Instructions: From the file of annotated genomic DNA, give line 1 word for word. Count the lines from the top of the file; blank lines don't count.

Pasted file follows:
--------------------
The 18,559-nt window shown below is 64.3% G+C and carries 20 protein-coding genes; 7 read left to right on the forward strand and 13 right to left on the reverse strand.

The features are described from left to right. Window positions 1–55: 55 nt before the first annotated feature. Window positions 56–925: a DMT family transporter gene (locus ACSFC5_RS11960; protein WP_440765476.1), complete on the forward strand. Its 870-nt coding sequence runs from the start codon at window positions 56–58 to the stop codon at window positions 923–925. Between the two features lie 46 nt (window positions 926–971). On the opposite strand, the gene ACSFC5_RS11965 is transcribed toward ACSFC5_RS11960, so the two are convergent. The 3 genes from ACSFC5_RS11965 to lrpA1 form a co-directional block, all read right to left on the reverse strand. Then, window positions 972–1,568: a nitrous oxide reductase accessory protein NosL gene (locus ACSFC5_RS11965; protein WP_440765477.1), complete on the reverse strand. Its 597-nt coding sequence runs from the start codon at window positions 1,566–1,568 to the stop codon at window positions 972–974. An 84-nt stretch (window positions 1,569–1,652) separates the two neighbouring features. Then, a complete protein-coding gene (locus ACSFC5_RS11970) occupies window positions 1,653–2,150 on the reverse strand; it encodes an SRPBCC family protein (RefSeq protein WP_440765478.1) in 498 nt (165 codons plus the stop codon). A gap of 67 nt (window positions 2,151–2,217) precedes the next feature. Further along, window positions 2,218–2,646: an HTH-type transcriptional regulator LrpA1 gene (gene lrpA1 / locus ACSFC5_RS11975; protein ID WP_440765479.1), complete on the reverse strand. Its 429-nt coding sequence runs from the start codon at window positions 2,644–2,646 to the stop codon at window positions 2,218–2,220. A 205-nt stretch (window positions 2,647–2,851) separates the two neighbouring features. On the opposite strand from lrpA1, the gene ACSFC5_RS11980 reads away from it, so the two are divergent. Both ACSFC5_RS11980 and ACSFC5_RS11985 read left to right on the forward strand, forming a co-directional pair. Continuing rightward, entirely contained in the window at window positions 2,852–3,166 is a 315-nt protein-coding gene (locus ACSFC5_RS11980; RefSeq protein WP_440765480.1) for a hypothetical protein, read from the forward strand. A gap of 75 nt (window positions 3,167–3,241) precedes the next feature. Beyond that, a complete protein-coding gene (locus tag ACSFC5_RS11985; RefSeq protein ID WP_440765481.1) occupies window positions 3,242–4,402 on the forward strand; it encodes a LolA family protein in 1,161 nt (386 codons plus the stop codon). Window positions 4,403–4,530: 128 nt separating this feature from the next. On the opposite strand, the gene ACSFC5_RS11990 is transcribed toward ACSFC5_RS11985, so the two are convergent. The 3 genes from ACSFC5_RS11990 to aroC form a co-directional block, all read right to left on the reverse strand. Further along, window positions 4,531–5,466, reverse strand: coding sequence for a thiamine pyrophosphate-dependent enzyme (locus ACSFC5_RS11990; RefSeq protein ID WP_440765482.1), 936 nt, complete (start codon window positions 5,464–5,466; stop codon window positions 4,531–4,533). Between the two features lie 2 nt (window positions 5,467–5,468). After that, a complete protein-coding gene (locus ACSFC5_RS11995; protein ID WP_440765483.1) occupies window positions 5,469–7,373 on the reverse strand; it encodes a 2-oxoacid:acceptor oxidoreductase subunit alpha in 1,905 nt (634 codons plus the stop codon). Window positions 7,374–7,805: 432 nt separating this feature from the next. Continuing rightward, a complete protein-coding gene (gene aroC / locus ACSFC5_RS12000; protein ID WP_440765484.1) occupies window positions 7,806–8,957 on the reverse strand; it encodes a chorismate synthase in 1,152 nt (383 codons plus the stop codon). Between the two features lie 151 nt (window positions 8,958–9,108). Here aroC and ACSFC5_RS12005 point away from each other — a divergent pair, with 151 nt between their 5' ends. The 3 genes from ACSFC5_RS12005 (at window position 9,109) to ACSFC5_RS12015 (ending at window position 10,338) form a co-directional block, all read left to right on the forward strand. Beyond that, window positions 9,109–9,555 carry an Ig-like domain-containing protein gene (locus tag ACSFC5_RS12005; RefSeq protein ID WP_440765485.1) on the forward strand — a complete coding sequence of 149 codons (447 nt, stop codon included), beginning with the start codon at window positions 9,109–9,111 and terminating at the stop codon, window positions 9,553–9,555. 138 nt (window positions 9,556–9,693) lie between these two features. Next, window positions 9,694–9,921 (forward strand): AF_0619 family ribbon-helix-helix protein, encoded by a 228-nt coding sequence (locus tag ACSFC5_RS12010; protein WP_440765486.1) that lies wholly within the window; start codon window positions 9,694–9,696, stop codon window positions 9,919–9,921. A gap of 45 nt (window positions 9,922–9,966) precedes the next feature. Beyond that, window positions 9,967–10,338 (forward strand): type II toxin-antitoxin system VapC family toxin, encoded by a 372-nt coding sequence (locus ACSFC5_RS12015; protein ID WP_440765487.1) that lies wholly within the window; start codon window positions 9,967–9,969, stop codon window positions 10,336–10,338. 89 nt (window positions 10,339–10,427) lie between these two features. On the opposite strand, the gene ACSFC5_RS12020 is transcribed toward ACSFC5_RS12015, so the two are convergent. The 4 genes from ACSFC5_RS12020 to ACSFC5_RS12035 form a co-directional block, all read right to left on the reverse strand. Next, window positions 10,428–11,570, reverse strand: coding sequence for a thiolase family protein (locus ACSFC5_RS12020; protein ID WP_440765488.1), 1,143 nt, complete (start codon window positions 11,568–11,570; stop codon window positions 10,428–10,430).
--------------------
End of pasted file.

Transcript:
The 18,559-nt window shown below is 64.3% G+C and carries 20 protein-coding genes; 7 read left to right on the forward strand and 13 right to left on the reverse strand.